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Insufficient Logging

  1. Insufficient Logging
    1. Description
    2. Impact
    3. Prevention
    4. Testing
    5. References


Insufficient Logging and Monitoring is a rather broad category encompassing substandard installation and configuration of security tools and defensive tactics, resulting in inherent deficiencies in the ability to identify anomalies and/or intrusions within an environment. The problem is pervasive, so much so that in 2017, this rather broad category of risk was listed in the OWASP Top 10 for the first time. Indeed, malicious actors effectively rely on the absence or lack of effective monitoring to evade detection long enough to deploy the tools that will lead to compromise.

Insufficient Logging and Monitoring differs to other categories in the OWASP Top 10 as it is not a technically exploitable vulnerability per se; rather, it is more a set of (or as its namesake suggests, a lack of) detection and response implementations and best practices which when combined, could coalesce in a failure to detect a breach, a prolonged delay in breach identification, and an added complexity when performing post-breach digital forensics.

A primary issue faced by security and administration teams is that the amount of logs generated in an environment can be so vast in number and spread across different technology components within the overall environment, that effective monitoring can become… rather less effective than optimal.

Ensuring effective logging and monitoring is crucial within any IT infrastructure environment; without these mechanisms in place, it is very difficult for an organization to gauge its security status.

Insufficient Logging and Monitoring occurs when:

  • Security Information and Event Management (SIEM) systems are not configured correctly and thus are unable to process and flag relevant events.
  • Logs of applications, devices, and/or APIs are not monitored for anomalous behavior.
  • Warnings that are generated serve to confuse, rather than clarify, threats.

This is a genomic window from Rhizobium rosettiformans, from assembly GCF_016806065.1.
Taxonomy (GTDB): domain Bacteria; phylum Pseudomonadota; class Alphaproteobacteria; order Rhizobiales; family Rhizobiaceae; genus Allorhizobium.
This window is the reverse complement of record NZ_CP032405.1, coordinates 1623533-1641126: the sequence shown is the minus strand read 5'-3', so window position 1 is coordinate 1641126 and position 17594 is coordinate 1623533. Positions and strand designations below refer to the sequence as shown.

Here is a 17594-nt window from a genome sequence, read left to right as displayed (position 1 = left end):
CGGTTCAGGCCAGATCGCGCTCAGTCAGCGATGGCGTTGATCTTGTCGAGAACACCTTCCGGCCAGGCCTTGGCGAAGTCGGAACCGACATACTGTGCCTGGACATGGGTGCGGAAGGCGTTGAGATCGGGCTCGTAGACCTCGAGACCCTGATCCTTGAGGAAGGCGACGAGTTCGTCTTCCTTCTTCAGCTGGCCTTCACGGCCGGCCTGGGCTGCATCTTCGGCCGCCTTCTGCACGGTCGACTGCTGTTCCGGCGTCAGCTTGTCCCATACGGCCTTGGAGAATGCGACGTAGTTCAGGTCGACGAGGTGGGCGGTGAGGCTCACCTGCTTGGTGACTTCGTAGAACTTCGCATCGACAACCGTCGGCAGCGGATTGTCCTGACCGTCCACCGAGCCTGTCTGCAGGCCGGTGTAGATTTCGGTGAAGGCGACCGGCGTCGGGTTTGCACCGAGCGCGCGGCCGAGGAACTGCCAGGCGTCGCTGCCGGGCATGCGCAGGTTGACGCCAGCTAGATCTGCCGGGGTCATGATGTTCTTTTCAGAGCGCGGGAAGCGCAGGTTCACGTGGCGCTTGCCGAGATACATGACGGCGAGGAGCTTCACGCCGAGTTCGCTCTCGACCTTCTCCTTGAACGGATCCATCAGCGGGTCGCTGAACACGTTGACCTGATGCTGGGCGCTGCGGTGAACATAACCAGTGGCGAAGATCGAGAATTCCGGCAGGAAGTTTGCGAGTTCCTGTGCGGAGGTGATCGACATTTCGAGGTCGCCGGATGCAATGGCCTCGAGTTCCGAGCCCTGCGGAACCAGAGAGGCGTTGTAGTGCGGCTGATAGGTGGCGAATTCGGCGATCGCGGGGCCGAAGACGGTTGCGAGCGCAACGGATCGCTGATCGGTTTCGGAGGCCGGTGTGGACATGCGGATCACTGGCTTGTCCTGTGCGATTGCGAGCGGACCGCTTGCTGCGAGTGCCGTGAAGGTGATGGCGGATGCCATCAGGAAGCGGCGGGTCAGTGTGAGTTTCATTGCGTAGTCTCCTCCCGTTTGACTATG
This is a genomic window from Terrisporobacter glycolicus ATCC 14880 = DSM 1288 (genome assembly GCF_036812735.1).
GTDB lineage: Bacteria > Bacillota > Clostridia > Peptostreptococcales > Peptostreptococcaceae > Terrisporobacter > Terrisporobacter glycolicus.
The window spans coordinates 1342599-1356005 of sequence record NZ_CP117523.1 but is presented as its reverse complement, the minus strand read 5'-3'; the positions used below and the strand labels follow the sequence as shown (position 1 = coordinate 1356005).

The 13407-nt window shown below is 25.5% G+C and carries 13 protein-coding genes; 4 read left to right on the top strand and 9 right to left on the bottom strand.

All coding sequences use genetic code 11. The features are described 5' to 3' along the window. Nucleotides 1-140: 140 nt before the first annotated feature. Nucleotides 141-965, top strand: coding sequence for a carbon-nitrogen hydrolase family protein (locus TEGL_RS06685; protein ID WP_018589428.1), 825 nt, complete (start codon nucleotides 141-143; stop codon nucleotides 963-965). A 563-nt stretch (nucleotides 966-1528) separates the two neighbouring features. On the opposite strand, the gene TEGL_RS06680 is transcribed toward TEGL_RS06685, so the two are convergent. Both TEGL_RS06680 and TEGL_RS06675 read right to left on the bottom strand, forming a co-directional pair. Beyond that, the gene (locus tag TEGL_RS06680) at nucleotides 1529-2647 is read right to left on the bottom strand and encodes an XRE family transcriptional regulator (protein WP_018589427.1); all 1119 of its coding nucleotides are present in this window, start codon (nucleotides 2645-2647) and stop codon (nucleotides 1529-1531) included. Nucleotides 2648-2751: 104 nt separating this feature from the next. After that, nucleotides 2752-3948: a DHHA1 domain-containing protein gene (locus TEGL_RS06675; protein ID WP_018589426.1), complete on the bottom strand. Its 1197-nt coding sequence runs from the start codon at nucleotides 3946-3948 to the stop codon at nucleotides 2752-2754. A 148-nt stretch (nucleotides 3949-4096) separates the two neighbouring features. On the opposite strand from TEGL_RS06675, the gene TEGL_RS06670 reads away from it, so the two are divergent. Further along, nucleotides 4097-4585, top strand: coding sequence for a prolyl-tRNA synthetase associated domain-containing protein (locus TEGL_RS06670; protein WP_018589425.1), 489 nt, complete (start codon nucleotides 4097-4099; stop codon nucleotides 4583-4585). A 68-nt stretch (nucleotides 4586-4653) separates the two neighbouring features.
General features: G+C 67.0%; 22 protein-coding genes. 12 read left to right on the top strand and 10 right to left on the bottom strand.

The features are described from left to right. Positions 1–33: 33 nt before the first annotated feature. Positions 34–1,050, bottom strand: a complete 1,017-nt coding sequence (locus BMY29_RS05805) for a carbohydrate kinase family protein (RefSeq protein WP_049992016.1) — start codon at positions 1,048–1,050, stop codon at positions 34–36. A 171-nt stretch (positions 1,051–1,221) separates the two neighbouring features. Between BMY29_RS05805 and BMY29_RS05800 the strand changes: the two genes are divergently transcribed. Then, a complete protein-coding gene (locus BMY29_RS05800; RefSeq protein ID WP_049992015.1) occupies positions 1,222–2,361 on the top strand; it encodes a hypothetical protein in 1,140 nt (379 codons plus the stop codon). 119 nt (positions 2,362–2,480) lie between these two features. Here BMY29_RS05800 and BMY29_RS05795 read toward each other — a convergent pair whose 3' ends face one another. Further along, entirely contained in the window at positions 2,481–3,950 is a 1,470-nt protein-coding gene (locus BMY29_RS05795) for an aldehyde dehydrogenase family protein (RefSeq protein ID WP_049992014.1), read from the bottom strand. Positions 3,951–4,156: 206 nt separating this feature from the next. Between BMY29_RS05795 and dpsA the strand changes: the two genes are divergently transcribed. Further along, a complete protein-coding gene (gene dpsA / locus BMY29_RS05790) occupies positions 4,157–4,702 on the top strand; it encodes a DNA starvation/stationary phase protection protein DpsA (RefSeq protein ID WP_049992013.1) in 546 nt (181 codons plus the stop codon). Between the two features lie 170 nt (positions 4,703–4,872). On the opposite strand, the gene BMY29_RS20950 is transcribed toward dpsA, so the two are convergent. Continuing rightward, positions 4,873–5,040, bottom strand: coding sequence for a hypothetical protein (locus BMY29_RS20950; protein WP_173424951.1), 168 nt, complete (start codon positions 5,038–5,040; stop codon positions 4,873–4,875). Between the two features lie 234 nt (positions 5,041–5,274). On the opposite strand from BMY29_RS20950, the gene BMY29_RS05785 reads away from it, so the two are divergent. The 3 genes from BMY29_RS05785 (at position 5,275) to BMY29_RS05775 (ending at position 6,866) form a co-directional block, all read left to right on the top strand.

• Logs are not adequately protected and may be at risk of tampering/deletion by malicious actors covering their tracks.
  • Logins, failed logins, and high-value transactions are not logged due to misconfiguration or non-configuration, leading to difficulties in auditing processes.
  • Logs are only stored locally with no redundancy.


If logging and monitoring systems are both installed and properly configured in a manner suitable for their environment, anomalous events occurring in a network or against a web application have a greater chance of being flagged and potentially halted.

The genesis of most successful attacks begins with reconnaissance and vulnerability probing. If, during this initial phase of assessment, the probes go unnoticed due to insufficient logging and monitoring, the chance of stopping the attack early is missed, thus increasing the probability of a successful exploitation.

In addition, the time to identify that a breach had even occurred in an environment in 2017 was, on average, 191 days. Thus, highlighting a specific example of the ramifications of poorly implemented logging and monitoring tools, teams, and processes, is a fairly moot point since virtually all successful attacks were successful in some way as a result of insufficient monitoring, or ineffective actioning of monitoring output.


Determining which systems to bolster and which to compromise on due to resource constraints is an important choice faced by teams responsible for an organization’s security. As a general rule, the higher value the data possesses, the more security controls, in this case, logging and monitoring, should be implemented to sound the alarm. Importantly, logging for logging-sake is not a solution; too many logs are part of the problem.

Administrators must:

  • Log application errors, runtime errors, connectivity issues, file system errors, and configuration alterations.
  • Log server-side input validation, login, and access control failures, with sufficient detail of the user.
  • Log high-risk functionality, including access to payment cardholder data, key changes, data-encrypting key use, all actions by administrative user accounts, token addition or deletion etc.
  • Ensure inter-departmental collaboration and clarity concerning legal and compliance needs within the organization, and the relevant logging and monitoring required to comply with any regulatory frameworks, such as Sarbanes-Oxley, PCI-DSS, or HIPAA.
  • Converge the log streams to an auditable and centralized logging system with adequate redundancy.
  • Ensure audit trails, and additional security provisions, are implemented to prevent log tampering.
  • Create an incident response plan that ensures logs can be furnished in the event of a post-breach audit.


Ensure that the application’s logs are clear and can be easily monitored and analyzed either locally or log shipped to a remote monitoring system.


OWASP - Insufficient Logging and Monitoring

MITRE - CWE-778 Insufficient Logging